Mid-century furniture featured a cabinet custom-designed by Tommi Parzinger in the early 1970s and consisting of a four-door front with central inset mirror ($3,910); a circa 1950 solid walnut sideboard attributed to Peter Hvidt and produced by John Stewart ($2,185); and an Eames-style modern reclining lounge chair with cream leather upholstery and chrome ($1,495).

Fine estate jewelry has been a strong and growing department for the firm. This sale featured a 2.10-carat diamond bypass solitaire ring nicknamed “Pure Perfection,” mounted by Claude Thibadeau in platinum and 18kt yellow gold ($10,925); a fine 1.68-carat emerald cut diamond ring flanked by tapered baguettes ($9,775); and a suite of Victorian coral jewelry, to include a necklace, brooch, bracelet and earrings ($7,188).

Additional jewelry pieces included necklace consisting of a long single strand of 89 near-round Akoya cultured pearls with great luster ($6,325); and a beautiful Victorian diamond and pearl bracelet with two finely detailed female period portraits on ivory ($4,600). Also sold was a circa 1920s Mariano Fortuny silk Delphos tea gown made of pleated silk, made in Italy ($6,038).

Continental silver wowed the crowd, beginning with a pair of George III entrée dishes and covers, each piece bearing the sponsor’s mark for Paul Storr (London, 1799). The set went for $10,925. Also, a George IV sterling silver tray with armorial crest (London, 1814) realized $6,038; and a Danish silver tea urn in the Regency style (Michelsen, 1980) brought $3,220.

American silver did nearly as well. A Tiffany & Company “Winthrop” sterling flatware service for 12, with the original price list dated Aug. 1921 and weighing 103.6 total troy oz., fetched $3,680; a set of 12 Mexican sterling stemmed wines, 81.28 total troy oz., commanded $2,185; and a Towle “Old Master” sterling flatware service for 8, 35 total troy oz., hit $1,725.

The undisputed king of the Southern pottery category was a monumental Dave the Slave jar (Edgefield, S.C., inscribed Oct. 1857). The jar, ovoid form with applied wide ear handles, knocked down at $25,300. Also, a late 1920s C. B. Masten earthenware glazed footed vase sold for $1,610; and a fine pair of circa 1940 North Carolina earthenware floor vases made $2,300/pr.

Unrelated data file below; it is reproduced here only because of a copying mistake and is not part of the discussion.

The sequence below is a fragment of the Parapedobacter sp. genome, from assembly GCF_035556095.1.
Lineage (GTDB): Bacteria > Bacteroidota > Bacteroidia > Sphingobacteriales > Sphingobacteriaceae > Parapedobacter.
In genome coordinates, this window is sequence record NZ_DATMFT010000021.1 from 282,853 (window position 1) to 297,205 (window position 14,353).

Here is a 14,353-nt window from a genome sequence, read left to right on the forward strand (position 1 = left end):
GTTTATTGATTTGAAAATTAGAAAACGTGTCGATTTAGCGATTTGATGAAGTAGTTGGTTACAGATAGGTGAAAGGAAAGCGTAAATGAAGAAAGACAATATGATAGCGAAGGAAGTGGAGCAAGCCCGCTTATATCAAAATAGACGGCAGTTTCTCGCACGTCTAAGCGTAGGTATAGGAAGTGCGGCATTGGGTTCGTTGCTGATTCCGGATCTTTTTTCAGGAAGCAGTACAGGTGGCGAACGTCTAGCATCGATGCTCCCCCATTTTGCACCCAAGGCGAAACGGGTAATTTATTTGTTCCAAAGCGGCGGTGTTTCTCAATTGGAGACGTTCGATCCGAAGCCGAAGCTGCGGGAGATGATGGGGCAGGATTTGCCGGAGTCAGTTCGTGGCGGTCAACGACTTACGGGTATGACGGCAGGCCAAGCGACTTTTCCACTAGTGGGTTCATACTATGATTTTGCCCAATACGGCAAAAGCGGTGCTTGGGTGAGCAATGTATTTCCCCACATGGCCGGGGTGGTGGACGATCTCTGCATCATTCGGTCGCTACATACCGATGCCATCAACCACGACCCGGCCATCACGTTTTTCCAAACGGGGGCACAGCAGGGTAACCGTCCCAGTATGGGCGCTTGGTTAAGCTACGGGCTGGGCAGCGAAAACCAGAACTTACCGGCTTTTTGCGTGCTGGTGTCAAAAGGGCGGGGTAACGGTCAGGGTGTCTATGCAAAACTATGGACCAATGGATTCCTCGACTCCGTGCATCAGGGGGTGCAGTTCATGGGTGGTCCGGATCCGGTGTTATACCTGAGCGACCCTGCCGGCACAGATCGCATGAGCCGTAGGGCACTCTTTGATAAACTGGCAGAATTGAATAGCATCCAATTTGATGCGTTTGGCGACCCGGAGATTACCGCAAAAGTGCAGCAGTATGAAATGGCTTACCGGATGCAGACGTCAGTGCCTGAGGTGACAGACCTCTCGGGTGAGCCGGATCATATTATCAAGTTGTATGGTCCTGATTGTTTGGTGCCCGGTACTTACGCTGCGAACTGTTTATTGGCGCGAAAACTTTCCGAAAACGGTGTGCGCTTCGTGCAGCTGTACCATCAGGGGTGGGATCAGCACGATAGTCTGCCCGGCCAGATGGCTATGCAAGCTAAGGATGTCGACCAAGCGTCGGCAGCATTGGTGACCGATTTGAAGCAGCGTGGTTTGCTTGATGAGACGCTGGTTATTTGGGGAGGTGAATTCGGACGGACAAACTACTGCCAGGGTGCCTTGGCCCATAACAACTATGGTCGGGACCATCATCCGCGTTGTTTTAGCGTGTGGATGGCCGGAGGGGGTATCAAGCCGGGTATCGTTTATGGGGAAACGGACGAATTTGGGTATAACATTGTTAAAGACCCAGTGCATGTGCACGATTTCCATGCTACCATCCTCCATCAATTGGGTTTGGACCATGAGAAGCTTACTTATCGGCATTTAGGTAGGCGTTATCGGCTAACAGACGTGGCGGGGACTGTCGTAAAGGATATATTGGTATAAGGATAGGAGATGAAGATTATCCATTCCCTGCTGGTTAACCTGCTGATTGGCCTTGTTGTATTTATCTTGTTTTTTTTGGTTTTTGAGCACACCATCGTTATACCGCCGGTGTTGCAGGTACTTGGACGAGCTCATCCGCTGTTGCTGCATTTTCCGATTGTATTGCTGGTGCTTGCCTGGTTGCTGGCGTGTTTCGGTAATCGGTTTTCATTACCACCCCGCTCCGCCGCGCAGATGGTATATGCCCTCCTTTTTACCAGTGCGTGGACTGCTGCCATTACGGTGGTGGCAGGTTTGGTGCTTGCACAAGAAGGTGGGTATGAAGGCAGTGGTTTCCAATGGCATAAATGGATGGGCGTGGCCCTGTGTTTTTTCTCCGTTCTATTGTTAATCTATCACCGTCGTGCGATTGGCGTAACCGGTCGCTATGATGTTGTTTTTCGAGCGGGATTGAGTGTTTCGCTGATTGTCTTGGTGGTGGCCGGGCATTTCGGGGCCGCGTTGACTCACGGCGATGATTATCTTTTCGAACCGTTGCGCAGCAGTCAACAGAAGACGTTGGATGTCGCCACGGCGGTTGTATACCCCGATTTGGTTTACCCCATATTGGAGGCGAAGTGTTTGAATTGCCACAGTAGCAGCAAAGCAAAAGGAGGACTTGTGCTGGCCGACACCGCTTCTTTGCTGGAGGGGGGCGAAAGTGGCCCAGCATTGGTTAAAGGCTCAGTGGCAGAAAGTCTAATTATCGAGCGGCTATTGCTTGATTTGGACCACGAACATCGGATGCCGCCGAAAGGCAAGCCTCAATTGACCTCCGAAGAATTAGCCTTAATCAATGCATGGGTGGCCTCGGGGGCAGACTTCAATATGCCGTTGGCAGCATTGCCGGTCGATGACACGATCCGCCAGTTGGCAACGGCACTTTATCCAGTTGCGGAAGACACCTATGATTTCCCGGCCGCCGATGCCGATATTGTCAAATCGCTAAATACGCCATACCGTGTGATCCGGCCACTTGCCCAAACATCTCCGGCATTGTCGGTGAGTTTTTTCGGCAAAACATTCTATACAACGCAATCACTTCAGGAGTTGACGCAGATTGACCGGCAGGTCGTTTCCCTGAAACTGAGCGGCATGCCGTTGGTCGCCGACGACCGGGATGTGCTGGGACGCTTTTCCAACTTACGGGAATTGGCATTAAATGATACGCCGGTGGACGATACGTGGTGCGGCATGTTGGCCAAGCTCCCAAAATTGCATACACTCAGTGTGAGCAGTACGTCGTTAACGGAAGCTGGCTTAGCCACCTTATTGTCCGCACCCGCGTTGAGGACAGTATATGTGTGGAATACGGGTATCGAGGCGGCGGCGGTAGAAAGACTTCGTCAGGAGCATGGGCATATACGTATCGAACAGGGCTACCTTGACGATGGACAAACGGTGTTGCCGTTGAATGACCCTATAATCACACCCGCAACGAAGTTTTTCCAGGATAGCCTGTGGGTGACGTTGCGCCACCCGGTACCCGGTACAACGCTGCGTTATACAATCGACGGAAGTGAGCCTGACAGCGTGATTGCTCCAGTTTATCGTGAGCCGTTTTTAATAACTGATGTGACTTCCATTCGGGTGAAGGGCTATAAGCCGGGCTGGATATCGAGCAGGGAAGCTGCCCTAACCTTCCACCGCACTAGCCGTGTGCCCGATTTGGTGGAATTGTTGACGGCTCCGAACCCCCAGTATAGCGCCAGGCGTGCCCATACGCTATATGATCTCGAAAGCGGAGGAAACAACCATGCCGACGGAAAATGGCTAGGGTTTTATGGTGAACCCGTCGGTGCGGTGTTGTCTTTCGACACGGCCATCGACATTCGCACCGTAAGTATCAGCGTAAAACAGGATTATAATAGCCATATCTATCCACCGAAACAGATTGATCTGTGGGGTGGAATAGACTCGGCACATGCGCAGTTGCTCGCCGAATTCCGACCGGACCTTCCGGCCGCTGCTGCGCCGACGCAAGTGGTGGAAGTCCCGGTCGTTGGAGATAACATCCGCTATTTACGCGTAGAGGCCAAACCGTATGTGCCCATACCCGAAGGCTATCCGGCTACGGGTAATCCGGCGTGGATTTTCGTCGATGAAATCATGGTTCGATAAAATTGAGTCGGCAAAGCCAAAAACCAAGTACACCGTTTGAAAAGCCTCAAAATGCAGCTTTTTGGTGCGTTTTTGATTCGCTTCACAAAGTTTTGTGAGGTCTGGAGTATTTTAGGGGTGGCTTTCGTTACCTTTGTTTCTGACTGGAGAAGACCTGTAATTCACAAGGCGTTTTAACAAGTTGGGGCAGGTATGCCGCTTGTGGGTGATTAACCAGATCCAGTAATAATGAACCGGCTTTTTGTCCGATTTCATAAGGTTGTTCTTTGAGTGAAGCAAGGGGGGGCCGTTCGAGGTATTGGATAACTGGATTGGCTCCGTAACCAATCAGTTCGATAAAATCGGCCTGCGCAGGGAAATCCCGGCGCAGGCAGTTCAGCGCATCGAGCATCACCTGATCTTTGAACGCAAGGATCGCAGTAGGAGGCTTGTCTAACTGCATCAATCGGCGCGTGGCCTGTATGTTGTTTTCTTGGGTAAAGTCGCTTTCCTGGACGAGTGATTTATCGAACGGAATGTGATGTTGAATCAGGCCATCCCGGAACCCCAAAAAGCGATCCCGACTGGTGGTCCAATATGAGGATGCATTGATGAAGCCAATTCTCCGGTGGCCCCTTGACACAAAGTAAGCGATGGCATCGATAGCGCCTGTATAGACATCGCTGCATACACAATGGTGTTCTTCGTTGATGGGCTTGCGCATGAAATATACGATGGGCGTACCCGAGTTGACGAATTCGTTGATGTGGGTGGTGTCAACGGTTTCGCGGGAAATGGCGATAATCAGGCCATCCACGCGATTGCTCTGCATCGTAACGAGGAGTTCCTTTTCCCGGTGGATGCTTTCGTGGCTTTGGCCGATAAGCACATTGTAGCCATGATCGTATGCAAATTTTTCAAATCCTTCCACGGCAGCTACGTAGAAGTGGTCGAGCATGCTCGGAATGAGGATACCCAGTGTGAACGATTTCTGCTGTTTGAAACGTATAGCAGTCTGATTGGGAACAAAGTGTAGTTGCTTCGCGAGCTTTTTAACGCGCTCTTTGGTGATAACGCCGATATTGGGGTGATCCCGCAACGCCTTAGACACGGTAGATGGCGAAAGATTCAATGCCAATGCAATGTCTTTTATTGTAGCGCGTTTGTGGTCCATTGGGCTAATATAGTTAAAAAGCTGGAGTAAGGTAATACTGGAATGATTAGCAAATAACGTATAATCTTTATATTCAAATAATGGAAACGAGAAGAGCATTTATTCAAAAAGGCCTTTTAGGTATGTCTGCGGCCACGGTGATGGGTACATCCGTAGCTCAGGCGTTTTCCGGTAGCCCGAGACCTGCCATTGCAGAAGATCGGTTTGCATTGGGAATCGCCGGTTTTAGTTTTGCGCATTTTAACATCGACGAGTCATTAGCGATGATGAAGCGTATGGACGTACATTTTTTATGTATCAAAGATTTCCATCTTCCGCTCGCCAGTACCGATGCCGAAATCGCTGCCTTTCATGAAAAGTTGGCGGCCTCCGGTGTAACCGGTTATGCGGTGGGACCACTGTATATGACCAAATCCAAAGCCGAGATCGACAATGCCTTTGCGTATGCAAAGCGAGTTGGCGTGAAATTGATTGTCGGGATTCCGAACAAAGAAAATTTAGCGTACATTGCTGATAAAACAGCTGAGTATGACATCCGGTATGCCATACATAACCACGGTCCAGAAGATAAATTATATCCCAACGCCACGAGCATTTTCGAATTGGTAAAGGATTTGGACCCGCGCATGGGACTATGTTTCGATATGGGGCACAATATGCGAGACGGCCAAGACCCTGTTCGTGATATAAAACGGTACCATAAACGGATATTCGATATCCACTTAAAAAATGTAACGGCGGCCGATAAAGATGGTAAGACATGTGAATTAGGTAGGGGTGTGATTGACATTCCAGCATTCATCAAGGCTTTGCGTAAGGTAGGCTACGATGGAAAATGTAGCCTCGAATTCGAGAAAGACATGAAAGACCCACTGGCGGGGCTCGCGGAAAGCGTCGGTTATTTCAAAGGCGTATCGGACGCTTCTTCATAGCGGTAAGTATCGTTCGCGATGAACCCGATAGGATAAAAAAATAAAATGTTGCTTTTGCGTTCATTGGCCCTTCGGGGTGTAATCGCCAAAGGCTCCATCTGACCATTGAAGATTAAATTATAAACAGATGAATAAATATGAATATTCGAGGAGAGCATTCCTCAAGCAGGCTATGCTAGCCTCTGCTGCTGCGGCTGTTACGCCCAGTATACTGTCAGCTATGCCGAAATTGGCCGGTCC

Tops among sculptures and bronzes was a large antique Italian blackamoor carving, circa 18th century or earlier, with polychrome decoration and attired in a plumed costume, on a custom black painted wood plinth ($10,925); and an Art Deco sculpture by Roland Paris (Ger., 1894-1915), depicting a dapper gentleman serenading a swooning woman with his guitar ($4,140).

Lighting examples illuminated the room, starting with a fine Georgian-style chandelier, made circa 19th century and featuring ten lights, draped with crystal cut swags and five upper bell form crystal arms ($10,925). Also, a pair of Empire bronze and ormolu mounted candelabra, converted to table lamps and each raised on a stepped square base with four paw feet hit $2,185.

Militaria also got paddles wagging, to include a Confederate officer tintype with an 1864 letter pertaining to cavalryman Capt. William Jones White of Warrenton, N.C. ($4,370); antique bronze models of a cannon and caisson, elaborately engraved and based on weaponry from the Napoleonic wars ($1,955); and a Confederate-used Pattern 1853 Enfield rifle-musket ($1,265).

Leland Little Auction & Estate Sales, Ltd. is always accepting quality consignments for future sales. To consign a single item, an estate or a collection, you may call them at (919) 644-1243, or you can e-mail them at [email protected].

For more information on the firm and the upcoming March 18-19 sale, please log on to